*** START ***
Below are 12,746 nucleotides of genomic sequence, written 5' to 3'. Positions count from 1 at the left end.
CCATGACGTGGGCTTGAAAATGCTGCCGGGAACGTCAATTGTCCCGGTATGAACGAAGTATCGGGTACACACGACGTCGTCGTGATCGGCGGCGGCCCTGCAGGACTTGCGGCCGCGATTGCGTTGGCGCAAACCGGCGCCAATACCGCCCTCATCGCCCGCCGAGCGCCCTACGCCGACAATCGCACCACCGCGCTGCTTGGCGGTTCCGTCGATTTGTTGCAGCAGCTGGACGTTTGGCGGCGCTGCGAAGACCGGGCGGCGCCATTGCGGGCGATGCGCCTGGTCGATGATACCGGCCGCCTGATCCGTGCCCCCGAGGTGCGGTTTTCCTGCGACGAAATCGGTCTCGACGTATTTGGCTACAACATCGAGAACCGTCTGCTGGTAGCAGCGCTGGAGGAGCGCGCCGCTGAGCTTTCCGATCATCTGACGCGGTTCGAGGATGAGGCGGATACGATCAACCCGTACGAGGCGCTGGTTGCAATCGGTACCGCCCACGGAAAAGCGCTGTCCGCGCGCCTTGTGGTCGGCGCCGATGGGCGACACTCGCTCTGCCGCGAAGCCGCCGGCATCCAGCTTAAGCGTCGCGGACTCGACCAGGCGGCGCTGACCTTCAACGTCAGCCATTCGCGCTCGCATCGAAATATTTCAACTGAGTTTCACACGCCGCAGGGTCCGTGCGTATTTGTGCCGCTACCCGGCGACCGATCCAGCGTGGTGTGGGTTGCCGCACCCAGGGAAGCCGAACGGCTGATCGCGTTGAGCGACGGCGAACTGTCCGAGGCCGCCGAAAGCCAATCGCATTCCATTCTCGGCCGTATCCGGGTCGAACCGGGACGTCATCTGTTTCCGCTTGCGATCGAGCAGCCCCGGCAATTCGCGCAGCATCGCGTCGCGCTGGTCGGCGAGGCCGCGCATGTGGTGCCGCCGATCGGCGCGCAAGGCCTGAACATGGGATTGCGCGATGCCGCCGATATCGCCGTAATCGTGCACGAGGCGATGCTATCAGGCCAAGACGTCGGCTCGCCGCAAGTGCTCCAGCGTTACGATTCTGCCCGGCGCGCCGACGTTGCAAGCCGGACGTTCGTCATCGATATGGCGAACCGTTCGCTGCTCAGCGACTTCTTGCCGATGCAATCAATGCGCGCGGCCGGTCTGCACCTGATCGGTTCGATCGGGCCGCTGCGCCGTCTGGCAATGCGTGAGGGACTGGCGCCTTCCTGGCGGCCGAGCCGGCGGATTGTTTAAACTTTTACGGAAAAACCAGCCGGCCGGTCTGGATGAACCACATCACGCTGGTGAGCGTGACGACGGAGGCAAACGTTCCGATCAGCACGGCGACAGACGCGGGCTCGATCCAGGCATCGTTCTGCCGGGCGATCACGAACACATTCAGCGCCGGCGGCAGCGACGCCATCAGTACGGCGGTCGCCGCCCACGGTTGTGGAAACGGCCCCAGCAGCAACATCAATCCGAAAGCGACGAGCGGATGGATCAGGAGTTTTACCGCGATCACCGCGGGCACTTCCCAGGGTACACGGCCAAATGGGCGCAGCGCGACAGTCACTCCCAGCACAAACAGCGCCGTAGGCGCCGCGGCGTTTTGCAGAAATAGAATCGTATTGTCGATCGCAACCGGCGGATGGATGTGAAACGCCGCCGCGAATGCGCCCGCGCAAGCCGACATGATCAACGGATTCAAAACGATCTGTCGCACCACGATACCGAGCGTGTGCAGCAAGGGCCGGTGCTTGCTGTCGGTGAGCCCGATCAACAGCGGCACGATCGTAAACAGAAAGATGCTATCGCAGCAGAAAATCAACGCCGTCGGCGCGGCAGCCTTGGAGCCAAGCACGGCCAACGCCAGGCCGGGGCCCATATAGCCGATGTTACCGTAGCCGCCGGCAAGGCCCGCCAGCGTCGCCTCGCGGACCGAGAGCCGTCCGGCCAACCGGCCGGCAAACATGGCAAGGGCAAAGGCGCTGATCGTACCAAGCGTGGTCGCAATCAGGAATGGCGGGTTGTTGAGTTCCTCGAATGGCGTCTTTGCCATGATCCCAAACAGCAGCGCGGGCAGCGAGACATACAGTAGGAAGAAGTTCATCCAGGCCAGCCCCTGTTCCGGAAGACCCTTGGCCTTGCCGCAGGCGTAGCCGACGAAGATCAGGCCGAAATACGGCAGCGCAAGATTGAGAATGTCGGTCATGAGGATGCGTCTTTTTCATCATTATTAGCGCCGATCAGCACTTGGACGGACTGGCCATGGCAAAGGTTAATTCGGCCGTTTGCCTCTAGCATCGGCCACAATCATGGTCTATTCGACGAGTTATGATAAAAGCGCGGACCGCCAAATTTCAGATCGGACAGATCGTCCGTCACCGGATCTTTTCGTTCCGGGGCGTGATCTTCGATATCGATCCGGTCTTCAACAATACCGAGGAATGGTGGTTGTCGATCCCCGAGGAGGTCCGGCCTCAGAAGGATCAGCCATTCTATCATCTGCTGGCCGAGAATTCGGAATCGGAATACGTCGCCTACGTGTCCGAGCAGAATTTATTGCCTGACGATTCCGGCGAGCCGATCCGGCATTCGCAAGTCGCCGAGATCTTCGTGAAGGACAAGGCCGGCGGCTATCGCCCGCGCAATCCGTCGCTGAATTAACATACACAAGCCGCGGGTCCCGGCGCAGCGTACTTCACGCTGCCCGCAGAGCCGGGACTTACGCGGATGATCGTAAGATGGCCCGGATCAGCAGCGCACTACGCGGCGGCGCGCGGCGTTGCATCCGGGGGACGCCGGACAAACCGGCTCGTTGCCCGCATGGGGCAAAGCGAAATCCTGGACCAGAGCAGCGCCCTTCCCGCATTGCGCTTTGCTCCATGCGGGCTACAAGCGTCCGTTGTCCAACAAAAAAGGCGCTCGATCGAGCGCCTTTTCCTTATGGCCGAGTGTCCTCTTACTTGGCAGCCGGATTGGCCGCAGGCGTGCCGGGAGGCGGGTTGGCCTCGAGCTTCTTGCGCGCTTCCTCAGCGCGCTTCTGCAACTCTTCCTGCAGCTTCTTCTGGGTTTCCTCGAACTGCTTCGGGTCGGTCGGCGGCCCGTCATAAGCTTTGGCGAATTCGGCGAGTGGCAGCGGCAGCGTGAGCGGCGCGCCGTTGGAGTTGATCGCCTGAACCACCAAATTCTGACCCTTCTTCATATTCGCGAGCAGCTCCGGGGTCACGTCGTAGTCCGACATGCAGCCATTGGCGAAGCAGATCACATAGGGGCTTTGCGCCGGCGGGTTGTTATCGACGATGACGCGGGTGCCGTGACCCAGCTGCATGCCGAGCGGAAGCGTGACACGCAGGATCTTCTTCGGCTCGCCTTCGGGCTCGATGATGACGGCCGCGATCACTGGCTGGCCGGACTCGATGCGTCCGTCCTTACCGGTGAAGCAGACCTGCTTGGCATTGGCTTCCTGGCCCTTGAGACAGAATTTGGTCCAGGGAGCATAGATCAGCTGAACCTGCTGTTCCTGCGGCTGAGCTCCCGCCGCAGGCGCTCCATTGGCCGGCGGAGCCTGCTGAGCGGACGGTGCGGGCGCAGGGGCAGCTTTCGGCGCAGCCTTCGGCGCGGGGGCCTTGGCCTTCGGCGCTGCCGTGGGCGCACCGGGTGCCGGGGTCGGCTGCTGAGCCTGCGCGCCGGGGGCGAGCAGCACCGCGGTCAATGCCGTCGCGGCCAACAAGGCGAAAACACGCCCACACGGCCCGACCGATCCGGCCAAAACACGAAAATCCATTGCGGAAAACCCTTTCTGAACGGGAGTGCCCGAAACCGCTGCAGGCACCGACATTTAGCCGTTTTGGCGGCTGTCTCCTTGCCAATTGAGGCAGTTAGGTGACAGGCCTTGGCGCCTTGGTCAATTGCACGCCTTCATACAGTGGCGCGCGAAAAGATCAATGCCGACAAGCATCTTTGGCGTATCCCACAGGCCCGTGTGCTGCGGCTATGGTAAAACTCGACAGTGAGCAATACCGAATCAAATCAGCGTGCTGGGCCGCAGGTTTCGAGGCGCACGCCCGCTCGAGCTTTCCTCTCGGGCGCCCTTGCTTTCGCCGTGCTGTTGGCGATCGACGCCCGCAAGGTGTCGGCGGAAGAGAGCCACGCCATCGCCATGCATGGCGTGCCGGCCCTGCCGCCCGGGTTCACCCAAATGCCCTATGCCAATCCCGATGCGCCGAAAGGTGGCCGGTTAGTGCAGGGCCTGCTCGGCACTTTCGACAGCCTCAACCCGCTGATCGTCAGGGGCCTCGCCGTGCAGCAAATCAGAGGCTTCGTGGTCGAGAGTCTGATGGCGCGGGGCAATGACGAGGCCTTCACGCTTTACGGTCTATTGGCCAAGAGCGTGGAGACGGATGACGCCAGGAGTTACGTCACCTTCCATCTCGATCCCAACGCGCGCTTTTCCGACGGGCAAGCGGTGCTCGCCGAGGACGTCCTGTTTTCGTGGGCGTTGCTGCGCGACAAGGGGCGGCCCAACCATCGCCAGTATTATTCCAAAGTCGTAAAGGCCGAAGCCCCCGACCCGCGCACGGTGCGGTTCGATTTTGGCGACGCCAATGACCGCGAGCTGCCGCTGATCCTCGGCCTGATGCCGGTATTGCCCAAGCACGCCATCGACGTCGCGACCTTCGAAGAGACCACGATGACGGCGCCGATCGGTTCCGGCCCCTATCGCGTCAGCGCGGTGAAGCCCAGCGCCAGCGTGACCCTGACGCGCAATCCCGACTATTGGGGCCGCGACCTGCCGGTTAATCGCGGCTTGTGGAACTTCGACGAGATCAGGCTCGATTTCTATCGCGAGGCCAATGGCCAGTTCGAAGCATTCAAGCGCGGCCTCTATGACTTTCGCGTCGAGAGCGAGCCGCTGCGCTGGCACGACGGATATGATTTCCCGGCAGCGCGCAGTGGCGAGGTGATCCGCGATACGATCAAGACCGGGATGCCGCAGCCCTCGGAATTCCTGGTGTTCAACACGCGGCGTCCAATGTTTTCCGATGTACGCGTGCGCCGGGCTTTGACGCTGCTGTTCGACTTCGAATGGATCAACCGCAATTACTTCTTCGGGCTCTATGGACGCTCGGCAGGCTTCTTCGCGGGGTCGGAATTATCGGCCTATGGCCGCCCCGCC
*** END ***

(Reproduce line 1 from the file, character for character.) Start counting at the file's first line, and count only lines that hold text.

Below are 12,746 nucleotides of genomic sequence, written 5' to 3'. Positions count from 1 at the left end.